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Address to the People of Halifax County, in Virginia



October 20, 1774.

MY COUNTRYMEN: At a time when Ministerial power is exerting all its art, conjoined with threatened force, to deprive the Americans of their natural rights and liberties, and at a time when every true-born son of freedom, who has ever been sensible of the heartfelt satisfaction arising from its enjoyment, ought to unite cheerfully with the majority of the people of the community, of which he must consider himself a member, in all such measures as have been, or may be adopted by those gentlemen, chosen by the suffrages of the people, to guard against and defeat the alarming attack made on our liberty by the hand of arbitrary and unjust power; I say, when this at least may be expected of every individual amongst us, at this alarming conjuncture of affairs, as a duty naturally incumbent on him, how is my soul shocked to find a man, not long since of good fame, of property, and holding an office of some importance to the publick good, striving, with all possible fallacy, to disaffect you, my unsuspecting countrymen, against the noble and patriotick Resolves of the late Convention, entered into by our worthy Deputies, with all that reason and prudence which could possibly have governed men in their situation; the adherence to which, strictly, can alone (in the opinion of those whose known experience of the Constitution ought to give weight to their councils) bring us that relief which the people so ardently pray for, by obtaining a repeal of the oppressive and odious "Boston Port Act," so much the subject of consideration, and so much the important object of our present inquietude; a law, in short, my dear countrymen, which strikes at once at the root of our so long boasted liberties, and which, if submitted to, subjects us to the most abject state of slavery. Distracting idea! and sufficient to rouse the attention of the most careless of liberty! And lives there a man amongst us who dare call himself a free man, and yet so destitute of those exquisite feelings, natural to liberty, as to advise you to recede from the Articles of Association, so solemnly entered into as aforesaid, calculated for your happiness, and thereby yield yourselves up to those chains which tyranny and art have been so long preparing for you? Ignoble attempt! and worthy only of that unfortunate wretch who would prefer slavery to freedom, or, if not preferring it, whose dastardly soul would shrink into nothing at the bare idea of defending, with his life and fortune, that liberty which is his birthright, and which nothing but the hand of arbitrary power can tear from him. And if the preservation of all that is dear to you, my countrymen, your civil rights, liberties, and property, depend on your strict attention to the Articles of Association, how greatly are you, and the cause of liberty, indebted to Thomas Yu—e, of your County, for the part he has acted towards the completion of this liberal plan? Vain, deluded man, who could think himself, and a few misguided adherents, of importance sufficient to disjoin that well connected plan of self-preservation, entered into by the wisest and best of men, and whose distinguished abilities, displayed on many important occasions, would do honour to the greatest Senate on earth.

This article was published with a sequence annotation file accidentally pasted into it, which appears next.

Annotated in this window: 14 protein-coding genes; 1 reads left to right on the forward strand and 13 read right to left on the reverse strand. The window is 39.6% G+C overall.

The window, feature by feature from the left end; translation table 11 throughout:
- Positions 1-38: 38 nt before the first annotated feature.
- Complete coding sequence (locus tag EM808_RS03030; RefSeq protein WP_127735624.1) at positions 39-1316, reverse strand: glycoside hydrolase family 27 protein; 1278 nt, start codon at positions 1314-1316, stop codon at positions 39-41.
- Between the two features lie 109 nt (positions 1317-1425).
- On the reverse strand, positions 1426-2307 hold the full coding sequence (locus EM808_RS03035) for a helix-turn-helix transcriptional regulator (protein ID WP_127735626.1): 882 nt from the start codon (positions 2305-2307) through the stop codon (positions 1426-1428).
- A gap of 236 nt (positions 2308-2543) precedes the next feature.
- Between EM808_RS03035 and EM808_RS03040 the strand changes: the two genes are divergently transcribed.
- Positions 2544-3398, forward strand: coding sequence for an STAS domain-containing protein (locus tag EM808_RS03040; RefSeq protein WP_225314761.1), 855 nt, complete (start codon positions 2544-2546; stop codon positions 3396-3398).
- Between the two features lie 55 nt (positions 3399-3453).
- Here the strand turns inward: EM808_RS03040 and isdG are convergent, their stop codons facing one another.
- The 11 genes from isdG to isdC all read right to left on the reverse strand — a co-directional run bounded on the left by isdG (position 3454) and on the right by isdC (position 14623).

But, to address myself more particularly to you, Mr˙ Yu—e, and for a moment to flatter those machiavelian talents you are known to possess in so great a degree, suppose, by creating a division of the people, (which you seem so clearly aiming at,) you could thereby blast that noble plan of unanimity, so essentially necessary at this time in baffling the attempts of Ministerial tyranny to